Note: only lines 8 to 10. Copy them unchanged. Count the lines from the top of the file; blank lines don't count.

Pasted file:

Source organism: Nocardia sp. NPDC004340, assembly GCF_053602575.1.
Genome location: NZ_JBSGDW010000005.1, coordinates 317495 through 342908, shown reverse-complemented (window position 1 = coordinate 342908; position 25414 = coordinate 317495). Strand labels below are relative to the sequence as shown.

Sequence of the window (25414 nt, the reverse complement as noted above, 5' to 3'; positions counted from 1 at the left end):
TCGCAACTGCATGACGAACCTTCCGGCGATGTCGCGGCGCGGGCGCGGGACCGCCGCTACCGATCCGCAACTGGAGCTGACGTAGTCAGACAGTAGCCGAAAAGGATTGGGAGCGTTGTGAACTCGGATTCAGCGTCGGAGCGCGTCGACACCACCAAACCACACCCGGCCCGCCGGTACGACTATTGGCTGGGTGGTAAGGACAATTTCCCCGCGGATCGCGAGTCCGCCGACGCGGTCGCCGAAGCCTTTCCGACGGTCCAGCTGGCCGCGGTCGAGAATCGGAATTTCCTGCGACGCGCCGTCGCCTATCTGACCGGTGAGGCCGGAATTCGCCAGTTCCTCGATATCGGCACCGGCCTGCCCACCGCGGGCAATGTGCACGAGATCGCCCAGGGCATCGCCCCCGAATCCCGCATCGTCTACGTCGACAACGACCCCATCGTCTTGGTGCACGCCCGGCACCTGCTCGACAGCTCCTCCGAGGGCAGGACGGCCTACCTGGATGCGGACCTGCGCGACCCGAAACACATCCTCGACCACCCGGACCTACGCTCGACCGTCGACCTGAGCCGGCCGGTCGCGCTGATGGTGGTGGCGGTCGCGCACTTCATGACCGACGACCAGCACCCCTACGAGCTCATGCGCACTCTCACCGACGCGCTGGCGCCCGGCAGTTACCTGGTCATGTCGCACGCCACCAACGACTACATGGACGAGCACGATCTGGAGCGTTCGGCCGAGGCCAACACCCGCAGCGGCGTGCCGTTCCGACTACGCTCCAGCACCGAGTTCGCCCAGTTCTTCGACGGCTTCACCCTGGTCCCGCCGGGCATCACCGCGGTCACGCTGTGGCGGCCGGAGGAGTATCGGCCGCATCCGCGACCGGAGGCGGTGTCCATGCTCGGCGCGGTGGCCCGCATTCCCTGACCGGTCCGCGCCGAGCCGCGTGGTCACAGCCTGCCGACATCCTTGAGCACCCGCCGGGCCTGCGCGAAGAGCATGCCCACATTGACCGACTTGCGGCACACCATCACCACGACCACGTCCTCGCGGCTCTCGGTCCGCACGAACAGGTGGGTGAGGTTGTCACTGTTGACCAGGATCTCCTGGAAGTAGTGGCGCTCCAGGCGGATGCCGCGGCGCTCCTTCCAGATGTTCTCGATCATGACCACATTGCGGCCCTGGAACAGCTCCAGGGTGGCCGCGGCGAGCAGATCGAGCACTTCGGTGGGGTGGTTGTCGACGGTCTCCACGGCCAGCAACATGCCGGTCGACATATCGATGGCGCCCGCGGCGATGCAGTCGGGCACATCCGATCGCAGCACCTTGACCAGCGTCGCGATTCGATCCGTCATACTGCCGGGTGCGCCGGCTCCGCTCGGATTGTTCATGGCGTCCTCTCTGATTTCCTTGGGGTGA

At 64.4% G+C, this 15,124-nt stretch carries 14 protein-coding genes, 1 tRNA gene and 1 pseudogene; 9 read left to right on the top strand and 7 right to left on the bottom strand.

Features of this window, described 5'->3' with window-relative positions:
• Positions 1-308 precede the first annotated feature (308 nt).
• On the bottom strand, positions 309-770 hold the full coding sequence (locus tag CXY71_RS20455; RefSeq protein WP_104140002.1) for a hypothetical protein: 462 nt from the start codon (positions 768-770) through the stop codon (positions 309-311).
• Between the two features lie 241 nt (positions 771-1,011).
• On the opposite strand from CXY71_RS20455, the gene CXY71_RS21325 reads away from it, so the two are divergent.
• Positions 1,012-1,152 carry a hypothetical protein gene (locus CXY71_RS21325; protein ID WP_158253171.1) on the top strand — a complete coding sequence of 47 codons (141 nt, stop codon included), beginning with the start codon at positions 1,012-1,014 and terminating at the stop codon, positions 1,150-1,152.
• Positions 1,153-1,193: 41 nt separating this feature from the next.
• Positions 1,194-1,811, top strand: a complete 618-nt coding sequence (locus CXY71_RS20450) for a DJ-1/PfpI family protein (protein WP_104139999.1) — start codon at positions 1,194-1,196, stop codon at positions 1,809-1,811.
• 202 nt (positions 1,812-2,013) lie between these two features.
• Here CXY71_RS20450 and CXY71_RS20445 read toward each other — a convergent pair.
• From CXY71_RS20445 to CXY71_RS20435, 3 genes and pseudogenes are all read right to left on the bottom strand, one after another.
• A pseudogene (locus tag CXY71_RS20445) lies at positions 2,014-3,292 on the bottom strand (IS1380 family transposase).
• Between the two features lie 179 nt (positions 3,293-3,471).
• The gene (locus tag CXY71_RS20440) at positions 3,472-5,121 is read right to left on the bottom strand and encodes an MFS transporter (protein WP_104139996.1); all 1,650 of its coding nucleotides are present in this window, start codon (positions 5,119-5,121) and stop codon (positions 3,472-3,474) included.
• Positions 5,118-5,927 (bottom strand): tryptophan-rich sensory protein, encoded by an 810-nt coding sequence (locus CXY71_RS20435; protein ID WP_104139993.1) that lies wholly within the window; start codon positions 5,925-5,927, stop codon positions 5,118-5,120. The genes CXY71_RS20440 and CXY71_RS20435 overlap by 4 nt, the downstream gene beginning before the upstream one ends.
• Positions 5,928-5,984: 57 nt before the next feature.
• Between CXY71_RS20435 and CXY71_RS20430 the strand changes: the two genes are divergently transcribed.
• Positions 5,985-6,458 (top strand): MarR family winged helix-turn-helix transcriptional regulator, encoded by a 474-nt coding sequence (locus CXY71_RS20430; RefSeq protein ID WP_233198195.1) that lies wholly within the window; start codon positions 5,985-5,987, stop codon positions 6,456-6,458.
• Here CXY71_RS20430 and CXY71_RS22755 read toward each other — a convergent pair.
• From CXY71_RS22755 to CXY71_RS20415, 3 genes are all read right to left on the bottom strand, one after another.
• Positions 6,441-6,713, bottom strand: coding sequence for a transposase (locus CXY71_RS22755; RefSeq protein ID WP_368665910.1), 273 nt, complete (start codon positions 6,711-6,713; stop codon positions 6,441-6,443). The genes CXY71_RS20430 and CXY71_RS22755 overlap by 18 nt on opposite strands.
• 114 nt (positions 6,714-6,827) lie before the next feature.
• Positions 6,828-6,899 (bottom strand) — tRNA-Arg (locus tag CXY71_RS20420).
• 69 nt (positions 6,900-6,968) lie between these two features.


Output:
• On the bottom strand, positions 309-770 hold the full coding sequence (locus tag CXY71_RS20455; RefSeq protein WP_104140002.1) for a hypothetical protein: 462 nt from the start codon (positions 768-770) through the stop codon (positions 309-311).
• Between the two features lie 241 nt (positions 771-1,011).
• On the opposite strand from CXY71_RS20455, the gene CXY71_RS21325 reads away from it, so the two are divergent.